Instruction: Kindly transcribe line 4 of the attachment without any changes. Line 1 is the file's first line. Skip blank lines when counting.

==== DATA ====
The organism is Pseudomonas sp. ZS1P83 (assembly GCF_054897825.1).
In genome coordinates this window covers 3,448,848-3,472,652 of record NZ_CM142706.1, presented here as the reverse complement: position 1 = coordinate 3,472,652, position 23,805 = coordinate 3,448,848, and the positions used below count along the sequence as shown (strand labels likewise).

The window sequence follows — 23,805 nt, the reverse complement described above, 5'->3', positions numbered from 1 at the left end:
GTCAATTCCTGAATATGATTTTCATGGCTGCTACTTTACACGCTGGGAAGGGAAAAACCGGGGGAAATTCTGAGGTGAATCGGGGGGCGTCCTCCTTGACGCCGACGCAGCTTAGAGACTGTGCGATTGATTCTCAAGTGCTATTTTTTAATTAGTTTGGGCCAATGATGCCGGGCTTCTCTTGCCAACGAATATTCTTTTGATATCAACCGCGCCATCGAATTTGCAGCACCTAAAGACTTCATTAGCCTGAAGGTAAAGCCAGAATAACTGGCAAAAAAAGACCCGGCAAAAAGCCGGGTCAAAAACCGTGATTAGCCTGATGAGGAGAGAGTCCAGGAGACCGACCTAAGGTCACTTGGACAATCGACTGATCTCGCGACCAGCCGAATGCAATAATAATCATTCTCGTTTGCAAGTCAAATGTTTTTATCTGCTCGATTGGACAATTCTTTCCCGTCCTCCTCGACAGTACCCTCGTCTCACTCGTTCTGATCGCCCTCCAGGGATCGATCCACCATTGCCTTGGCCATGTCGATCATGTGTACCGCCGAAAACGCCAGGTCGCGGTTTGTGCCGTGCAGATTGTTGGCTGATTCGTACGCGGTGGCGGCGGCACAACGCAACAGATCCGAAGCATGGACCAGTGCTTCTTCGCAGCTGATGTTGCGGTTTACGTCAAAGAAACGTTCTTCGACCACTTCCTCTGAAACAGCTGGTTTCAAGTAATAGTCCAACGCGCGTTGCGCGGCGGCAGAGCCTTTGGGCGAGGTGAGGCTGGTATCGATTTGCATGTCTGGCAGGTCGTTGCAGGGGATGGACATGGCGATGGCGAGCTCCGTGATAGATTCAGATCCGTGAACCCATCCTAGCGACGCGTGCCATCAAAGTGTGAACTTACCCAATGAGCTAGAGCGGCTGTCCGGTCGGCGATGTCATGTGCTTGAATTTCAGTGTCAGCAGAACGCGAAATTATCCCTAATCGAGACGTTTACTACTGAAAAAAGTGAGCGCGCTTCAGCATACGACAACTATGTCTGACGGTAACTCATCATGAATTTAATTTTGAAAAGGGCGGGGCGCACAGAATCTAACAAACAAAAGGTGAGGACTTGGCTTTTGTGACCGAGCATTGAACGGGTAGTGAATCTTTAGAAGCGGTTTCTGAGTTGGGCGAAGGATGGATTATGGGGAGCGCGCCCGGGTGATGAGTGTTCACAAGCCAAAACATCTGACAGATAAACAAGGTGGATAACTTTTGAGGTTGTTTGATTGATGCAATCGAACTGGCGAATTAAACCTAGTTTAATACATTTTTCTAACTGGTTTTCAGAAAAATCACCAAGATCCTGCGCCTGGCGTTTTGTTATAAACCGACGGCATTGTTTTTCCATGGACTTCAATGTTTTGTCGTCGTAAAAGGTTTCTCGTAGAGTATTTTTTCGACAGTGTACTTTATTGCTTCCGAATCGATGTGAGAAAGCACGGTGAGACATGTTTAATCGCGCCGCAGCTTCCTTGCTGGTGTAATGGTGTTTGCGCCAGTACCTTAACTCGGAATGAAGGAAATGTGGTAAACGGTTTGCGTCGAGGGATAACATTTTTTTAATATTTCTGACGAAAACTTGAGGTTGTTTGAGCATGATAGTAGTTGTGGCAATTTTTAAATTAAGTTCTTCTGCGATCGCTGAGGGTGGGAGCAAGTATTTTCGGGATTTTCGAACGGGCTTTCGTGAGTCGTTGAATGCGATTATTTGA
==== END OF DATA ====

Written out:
GTCAATTCCTGAATATGATTTTCATGGCTGCTACTTTACACGCTGGGAAGGGAAAAACCGGGGGAAATTCTGAGGTGAATCGGGGGGCGTCCTCCTTGACGCCGACGCAGCTTAGAGACTGTGCGATTGATTCTCAAGTGCTATTTTTTAATTAGTTTGGGCCAATGATGCCGGGCTTCTCTTGCCAACGAATATTCTTTTGATATCAACCGCGCCATCGAATTTGCAGCACCTAAAGACTTCATTAGCCTGAAGGTAAAGCCAGAATAACTGGCAAAAAAAGACCCGGCAAAAAGCCGGGTCAAAAACCGTGATTAGCCTGATGAGGAGAGAGTCCAGGAGACCGACCTAAGGTCACTTGGACAATCGACTGATCTCGCGACCAGCCGAATGCAATAATAATCATTCTCGTTTGCAAGTCAAATGTTTTTATCTGCTCGATTGGACAATTCTTTCCCGTCCTCCTCGACAGTACCCTCGTCTCACTCGTTCTGATCGCCCTCCAGGGATCGATCCACCATTGCCTTGGCCATGTCGATCATGTGTACCGCCGAAAACGCCAGGTCGCGGTTTGTGCCGTGCAGATTGTTGGCTGATTCGTACGCGGTGGCGGCGGCACAACGCAACAGATCCGAAGCATGGACCAGTGCTTCTTCGCAGCTGATGTTGCGGTTTACGTCAAAGAAACGTTCTTCGACCACTTCCTCTGAAACAGCTGGTTTCAAGTAATAGTCCAACGCGCGTTGCGCGGCGGCAGAGCCTTTGGGCGAGGTGAGGCTGGTATCGATTTGCATGTCTGGCAGGTCGTTGCAGGGGATGGACATGGCGATGGCGAGCTCCGTGATAGATTCAGATCCGTGAACCCATCCTAGCGACGCGTGCCATCAAAGTGTGAACTTACCCAATGAGCTAGAGCGGCTGTCCGGTCGGCGATGTCATGTGCTTGAATTTCAGTGTCAGCAGAACGCGAAATTATCCCTAATCGAGACGTTTACTACTGAAAAAAGTGAGCGCGCTTCAGCATACGACAACTATGTCTGACGGTAACTCATCATGAATTTAATTTTGAAAAGGGCGGGGCGCACAGAATCTAACAAACAAAAGGTGAGGACTTGGCTTTTGTGACCGAGCATTGAACGGGTAGTGAATCTTTAGAAGCGGTTTCTGAGTTGGGCGAAGGATGGATTATGGGGAGCGCGCCCGGGTGATGAGTGTTCACAAGCCAAAACATCTGACAGATAAACAAGGTGGATAACTTTTGAGGTTGTTTGATTGATGCAATCGAACTGGCGAATTAAACCTAGTTTAATACATTTTTCTAACTGGTTTTCAGAAAAATCACCAAGATCCTGCGCCTGGCGTTTTGTTATAAACCGACGGCATTGTTTTTCCATGGACTTCAATGTTTTGTCGTCGTAAAAGGTTTCTCGTAGAGTATTTTTTCGACAGTGTACTTTATTGCTTCCGAATCGATGTGAGAAAGCACGGTGAGACATGTTTAATCGCGCCGCAGCTTCCTTGCTGGTGTAATGGTGTTTGCGCCAGTACCTTAACTCGGAATGAAGGAAATGTGGTAAACGGTTTGCGTCGAGGGATAACATTTTTTTAATATTTCTGACGAAAACTTGAGGTTGTTTGAGCATGATAGTAGTTGTGGCAATTTTTAAATTAAGTTCTTCTGCGATCGCTGAGGGTGGGAGCAAGTATTTTCGGGATTTTCGAACGGGCTTTCGTGAGTCGTTGAATGCGATTATTTGA